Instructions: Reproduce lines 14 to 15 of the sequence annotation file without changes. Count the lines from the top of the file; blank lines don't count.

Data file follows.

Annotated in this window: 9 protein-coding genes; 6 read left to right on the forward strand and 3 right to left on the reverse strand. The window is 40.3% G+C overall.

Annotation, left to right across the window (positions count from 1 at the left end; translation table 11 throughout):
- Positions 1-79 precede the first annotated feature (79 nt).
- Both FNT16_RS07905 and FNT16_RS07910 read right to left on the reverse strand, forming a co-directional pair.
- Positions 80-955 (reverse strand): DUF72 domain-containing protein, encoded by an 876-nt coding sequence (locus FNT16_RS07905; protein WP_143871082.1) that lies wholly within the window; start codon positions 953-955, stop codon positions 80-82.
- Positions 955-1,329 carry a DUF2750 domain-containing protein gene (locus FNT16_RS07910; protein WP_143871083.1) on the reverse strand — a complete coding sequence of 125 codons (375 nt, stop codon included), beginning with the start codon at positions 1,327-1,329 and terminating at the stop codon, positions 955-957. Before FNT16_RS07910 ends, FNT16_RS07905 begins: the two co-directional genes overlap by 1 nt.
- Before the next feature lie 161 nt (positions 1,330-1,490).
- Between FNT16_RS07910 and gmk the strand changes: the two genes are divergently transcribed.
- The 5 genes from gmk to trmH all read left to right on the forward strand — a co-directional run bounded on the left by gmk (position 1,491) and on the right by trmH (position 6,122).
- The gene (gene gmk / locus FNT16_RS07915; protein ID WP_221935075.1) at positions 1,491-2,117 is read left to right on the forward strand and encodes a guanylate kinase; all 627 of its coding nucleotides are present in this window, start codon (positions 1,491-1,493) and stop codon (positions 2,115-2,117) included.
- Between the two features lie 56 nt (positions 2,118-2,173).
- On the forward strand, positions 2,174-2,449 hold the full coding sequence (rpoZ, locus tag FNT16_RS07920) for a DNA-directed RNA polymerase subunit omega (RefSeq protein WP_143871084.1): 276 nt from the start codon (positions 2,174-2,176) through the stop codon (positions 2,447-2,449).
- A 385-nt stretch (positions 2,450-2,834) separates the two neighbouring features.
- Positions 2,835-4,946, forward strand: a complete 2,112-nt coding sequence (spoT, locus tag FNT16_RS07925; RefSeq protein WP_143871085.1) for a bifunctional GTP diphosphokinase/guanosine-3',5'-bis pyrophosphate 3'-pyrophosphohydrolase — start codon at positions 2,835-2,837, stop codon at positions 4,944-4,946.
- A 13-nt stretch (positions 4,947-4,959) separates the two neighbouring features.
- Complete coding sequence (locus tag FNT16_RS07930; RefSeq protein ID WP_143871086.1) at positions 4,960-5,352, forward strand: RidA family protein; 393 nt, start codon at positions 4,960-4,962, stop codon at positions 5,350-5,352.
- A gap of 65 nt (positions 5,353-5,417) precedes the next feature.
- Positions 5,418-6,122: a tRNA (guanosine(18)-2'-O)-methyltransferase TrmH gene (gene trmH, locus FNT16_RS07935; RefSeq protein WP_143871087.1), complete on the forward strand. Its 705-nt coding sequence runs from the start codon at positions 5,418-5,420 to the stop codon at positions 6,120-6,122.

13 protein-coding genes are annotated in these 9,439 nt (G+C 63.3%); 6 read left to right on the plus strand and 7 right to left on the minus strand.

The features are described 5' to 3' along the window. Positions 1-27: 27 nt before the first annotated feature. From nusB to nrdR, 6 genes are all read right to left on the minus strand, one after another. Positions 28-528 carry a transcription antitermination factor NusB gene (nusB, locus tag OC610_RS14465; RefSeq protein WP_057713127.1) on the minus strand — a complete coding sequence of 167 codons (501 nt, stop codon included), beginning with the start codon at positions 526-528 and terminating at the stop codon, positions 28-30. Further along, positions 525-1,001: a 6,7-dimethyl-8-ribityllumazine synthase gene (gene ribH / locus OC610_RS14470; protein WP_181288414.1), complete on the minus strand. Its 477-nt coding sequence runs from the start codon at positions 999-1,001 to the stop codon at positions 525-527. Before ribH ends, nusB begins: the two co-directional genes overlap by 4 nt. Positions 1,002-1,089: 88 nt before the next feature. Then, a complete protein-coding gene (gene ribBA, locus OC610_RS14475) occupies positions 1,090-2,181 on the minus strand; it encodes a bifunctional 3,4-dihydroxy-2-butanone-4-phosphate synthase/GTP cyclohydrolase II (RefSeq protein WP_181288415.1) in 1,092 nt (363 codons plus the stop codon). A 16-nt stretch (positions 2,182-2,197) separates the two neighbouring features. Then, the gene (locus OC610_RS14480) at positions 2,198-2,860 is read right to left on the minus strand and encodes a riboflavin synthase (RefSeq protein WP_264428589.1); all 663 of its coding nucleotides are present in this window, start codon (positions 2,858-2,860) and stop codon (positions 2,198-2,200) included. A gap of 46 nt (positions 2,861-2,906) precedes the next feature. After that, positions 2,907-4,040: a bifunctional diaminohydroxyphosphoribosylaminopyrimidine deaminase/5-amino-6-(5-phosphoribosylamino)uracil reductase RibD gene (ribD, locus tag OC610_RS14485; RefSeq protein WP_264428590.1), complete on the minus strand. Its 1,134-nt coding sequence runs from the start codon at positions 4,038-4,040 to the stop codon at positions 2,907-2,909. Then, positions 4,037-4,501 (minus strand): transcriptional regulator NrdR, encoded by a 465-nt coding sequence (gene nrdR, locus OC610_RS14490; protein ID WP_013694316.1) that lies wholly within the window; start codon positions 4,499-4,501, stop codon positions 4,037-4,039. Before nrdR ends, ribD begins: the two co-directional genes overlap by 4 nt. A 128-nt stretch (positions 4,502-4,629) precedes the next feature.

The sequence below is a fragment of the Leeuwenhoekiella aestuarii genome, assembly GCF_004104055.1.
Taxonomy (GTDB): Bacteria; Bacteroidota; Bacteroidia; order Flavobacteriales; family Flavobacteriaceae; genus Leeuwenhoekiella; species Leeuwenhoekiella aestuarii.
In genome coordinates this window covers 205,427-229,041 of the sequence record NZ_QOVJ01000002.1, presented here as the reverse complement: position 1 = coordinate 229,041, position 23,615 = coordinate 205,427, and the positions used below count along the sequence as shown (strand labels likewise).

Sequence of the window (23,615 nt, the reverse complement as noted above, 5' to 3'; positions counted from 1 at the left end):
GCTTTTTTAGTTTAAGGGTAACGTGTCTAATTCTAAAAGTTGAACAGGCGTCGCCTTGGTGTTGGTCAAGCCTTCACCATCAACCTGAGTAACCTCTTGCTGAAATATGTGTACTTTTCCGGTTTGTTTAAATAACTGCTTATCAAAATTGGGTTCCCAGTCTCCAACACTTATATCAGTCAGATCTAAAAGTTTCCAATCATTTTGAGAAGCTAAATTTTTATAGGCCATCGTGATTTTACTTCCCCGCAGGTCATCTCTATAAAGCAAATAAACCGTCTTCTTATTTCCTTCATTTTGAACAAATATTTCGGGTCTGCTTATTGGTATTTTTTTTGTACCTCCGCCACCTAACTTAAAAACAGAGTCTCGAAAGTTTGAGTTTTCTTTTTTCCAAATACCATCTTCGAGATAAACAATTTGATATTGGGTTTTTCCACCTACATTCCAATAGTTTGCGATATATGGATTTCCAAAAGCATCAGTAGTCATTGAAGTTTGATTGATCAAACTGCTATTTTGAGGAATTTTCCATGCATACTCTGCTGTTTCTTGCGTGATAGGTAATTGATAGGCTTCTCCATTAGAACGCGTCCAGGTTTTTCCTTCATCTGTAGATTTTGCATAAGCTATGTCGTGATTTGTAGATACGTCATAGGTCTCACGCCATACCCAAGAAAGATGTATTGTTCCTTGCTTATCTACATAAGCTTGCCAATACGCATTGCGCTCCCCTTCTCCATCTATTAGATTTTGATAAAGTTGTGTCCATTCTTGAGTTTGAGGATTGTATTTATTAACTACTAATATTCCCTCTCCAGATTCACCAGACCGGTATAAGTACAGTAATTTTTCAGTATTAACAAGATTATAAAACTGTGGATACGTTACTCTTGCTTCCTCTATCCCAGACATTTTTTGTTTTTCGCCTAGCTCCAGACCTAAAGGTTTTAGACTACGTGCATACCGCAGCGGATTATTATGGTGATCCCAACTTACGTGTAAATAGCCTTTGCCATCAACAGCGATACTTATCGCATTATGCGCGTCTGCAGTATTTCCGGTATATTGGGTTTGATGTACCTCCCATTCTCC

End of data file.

- Positions 2,835-4,946, forward strand: a complete 2,112-nt coding sequence (spoT, locus tag FNT16_RS07925; RefSeq protein WP_143871085.1) for a bifunctional GTP diphosphokinase/guanosine-3',5'-bis pyrophosphate 3'-pyrophosphohydrolase — start codon at positions 2,835-2,837, stop codon at positions 4,944-4,946.
- A 13-nt stretch (positions 4,947-4,959) separates the two neighbouring features.